Seattle Mayor Bruce Harrell released a homeless action plan on Tuesday, providing details of his office’s approach to the issue of homelessness in the city.
The plan included a dashboard of new data that had not been previously released to the public.
“Issues created over decades cannot be solved overnight, but we must reject the status quo where people are left to suffer unsheltered on sidewalks and in parks. By acting with urgency and compassion we can – and will – move from crisis response to stability and sustainability,” Harrell said. “Seattle residents deserve to see a plan and progress. With a new level of transparency, the One Seattle Homelessness Action Plan was designed to display informative and important data and provide a roadmap for how the city is making progress on this crisis – today and in the long-term.”
With objectives to get people indoors, create places for people to live and develop solutions to sustain progress, the plan combines multiple city departments to streamline and organize the homelessness response.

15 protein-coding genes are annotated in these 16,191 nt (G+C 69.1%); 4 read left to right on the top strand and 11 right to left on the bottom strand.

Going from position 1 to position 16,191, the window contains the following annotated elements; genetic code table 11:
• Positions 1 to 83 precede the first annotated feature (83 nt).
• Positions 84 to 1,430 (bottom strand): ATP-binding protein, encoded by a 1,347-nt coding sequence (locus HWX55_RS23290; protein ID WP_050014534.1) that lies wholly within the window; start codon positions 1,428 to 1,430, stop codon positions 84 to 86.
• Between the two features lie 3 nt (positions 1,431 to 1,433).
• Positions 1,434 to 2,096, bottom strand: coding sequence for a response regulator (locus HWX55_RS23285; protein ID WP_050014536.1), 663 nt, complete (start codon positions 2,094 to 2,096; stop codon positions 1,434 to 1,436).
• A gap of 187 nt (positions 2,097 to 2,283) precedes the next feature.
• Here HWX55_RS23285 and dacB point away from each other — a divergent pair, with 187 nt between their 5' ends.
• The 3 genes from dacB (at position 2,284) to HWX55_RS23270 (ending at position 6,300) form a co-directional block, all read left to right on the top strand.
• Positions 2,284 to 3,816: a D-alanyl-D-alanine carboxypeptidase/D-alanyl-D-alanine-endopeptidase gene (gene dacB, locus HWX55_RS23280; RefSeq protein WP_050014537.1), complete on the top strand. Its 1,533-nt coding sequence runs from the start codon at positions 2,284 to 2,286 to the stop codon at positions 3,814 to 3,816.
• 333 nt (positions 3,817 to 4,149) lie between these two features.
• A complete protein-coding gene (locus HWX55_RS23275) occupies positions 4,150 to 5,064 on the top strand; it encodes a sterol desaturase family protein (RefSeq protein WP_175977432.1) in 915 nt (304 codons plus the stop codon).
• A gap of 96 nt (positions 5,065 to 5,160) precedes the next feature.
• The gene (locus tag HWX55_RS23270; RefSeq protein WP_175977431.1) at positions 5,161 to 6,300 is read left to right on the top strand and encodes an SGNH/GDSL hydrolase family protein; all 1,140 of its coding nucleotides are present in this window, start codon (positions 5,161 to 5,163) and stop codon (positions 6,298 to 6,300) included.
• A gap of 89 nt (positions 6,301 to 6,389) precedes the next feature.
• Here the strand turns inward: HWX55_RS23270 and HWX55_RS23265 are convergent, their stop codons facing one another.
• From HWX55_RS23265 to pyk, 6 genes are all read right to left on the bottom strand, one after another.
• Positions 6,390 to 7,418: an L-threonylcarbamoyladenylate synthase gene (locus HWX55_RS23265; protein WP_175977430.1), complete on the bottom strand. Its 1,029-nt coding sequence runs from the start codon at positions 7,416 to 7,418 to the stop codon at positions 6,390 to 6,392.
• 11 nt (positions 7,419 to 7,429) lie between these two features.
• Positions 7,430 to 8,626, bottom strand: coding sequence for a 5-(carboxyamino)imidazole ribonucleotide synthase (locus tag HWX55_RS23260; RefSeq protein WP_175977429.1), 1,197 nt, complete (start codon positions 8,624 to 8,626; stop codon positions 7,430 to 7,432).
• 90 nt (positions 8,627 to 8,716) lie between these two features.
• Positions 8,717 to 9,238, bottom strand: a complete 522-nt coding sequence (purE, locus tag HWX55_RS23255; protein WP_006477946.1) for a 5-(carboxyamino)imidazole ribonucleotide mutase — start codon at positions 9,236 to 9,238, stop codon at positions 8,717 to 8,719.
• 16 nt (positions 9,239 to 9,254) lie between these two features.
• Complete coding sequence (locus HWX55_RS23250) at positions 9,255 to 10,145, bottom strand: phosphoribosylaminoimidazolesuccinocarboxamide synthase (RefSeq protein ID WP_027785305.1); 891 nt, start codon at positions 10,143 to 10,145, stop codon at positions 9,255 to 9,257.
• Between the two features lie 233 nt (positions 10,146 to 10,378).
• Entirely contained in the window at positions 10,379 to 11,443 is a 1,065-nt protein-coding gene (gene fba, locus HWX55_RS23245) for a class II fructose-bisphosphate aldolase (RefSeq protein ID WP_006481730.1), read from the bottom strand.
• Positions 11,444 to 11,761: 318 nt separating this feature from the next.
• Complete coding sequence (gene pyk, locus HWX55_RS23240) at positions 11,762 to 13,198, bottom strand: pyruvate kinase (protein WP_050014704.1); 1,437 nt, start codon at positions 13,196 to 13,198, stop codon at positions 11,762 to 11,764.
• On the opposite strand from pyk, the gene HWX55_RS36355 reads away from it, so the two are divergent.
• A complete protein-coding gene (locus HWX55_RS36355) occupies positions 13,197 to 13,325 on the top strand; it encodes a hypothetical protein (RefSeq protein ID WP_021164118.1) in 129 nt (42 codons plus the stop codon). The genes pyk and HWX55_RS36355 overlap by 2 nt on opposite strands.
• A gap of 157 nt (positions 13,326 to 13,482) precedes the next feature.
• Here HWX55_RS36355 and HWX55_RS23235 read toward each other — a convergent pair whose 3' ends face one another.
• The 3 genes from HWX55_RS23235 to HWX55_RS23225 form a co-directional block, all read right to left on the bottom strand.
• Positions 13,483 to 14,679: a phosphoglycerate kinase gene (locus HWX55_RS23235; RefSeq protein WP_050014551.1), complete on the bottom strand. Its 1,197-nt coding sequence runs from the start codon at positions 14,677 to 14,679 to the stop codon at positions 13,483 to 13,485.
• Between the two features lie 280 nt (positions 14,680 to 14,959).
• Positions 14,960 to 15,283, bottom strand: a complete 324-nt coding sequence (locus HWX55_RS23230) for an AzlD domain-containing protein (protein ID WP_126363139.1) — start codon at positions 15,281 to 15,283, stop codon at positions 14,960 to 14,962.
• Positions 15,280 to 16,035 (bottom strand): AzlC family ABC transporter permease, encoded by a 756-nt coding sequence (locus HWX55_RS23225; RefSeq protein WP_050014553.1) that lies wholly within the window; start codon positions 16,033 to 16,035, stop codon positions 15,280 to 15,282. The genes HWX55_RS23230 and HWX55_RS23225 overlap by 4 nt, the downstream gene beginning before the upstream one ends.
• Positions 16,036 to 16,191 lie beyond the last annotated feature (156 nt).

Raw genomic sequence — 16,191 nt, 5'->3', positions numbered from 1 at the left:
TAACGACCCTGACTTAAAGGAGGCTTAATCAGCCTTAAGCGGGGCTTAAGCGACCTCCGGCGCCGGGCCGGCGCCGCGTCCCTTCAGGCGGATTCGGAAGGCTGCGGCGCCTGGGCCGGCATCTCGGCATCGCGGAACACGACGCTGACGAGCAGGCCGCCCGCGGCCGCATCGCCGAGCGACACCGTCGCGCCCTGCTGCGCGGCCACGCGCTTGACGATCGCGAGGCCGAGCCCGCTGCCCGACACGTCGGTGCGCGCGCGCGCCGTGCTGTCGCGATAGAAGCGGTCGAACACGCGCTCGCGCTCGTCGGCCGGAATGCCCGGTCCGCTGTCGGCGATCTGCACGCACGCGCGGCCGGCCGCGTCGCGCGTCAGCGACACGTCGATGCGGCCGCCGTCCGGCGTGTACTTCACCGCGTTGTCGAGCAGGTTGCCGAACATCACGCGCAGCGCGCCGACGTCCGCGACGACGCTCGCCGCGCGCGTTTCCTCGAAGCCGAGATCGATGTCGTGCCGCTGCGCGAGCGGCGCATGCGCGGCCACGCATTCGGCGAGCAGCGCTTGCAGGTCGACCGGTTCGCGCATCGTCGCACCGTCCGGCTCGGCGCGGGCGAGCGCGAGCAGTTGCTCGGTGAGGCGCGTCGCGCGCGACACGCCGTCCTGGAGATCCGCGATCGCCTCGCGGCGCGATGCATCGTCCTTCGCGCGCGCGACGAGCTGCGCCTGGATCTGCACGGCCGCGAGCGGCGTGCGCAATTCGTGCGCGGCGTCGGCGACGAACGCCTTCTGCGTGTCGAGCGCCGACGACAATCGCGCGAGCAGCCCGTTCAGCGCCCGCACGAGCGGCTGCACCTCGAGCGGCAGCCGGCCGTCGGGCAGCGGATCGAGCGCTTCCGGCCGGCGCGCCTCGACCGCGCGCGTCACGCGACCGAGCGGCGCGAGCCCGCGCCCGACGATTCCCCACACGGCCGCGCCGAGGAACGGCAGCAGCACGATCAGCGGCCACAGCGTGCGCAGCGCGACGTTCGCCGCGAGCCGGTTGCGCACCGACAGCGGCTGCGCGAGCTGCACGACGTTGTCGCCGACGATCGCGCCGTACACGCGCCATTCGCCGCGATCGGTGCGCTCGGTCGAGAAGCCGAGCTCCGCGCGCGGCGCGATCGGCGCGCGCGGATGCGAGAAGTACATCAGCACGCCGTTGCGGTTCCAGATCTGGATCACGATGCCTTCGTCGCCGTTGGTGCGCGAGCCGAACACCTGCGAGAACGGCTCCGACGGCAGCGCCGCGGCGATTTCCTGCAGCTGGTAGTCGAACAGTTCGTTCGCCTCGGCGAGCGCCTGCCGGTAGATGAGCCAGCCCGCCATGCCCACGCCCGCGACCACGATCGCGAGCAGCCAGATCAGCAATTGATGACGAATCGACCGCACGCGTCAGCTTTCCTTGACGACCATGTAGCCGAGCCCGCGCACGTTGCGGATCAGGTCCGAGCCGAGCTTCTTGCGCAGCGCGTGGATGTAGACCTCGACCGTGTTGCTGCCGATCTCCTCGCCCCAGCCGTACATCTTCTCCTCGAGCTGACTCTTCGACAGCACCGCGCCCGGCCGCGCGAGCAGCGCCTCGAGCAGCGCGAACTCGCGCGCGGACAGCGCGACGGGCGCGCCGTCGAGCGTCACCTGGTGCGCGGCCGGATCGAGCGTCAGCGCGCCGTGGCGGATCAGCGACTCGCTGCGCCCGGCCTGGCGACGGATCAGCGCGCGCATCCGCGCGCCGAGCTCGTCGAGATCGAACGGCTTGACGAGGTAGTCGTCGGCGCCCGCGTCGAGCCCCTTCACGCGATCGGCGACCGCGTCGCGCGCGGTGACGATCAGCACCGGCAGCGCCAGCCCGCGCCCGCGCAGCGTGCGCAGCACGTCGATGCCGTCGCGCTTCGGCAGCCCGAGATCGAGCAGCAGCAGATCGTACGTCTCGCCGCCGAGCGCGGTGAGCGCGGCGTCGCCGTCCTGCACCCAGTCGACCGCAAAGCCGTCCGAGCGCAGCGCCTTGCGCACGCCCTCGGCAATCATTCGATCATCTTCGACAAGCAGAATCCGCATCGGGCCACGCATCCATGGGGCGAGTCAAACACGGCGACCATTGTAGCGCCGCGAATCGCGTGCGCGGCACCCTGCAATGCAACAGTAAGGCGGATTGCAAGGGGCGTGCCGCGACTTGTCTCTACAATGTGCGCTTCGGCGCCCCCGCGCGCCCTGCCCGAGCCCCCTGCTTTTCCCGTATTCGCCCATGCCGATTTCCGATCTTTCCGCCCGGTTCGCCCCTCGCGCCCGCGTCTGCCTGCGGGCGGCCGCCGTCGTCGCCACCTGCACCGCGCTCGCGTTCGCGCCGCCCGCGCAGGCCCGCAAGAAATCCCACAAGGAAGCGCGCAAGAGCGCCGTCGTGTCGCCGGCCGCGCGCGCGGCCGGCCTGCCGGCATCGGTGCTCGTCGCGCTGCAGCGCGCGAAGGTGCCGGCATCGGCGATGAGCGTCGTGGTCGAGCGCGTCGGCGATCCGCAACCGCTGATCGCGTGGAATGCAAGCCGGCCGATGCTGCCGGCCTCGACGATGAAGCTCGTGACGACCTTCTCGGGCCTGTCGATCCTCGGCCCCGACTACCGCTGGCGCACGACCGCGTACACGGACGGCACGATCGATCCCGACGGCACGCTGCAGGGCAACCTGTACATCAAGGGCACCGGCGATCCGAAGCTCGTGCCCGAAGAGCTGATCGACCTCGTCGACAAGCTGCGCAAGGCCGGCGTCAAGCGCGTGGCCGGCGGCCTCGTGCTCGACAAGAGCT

The action plan includes providing $118 million to the King County Regional Homelessness Authority (KCRHA) in 2022, to develop, communicate and execute a strategy to combat homelessness in the city.
Encampment sites will be surveyed, inspected and verified, with the public being provided a map showing concentrations of encampments in their neighborhoods.
The plan looks to provide outreach to help move people indoors, while tracking offers of shelter.
After determining which encampments to address, the spaces that those encampments occupy will be restored after they are closed.
The plan would like to identify an additional 700 units of shelter by the end of the year, adding to the 1300 units that have already been identified this year.
Harrell’s office would like to build affordable housing faster by setting a one-year deadline for approval on all permits related to construction.
Additionally, the announcement included a report of the purchase of the Dockside Apartments, which will provide permanent housing for 70 people experiencing homelessness this summer.
“We know access to housing is both a symptom of and a solution to the homelessness crisis,” Harrell said. “This plan prioritizes creating new affordable housing and meeting immediate shelter and housing needs. Both are critical to our mission to bring people indoors and prevent people from becoming homeless in the first place. Dockside is a great example of how we can strategically deploy our resources to make an immediate impact, as we continue toward our goal of identifying 2000 new units for people experiencing homelessness this year.”
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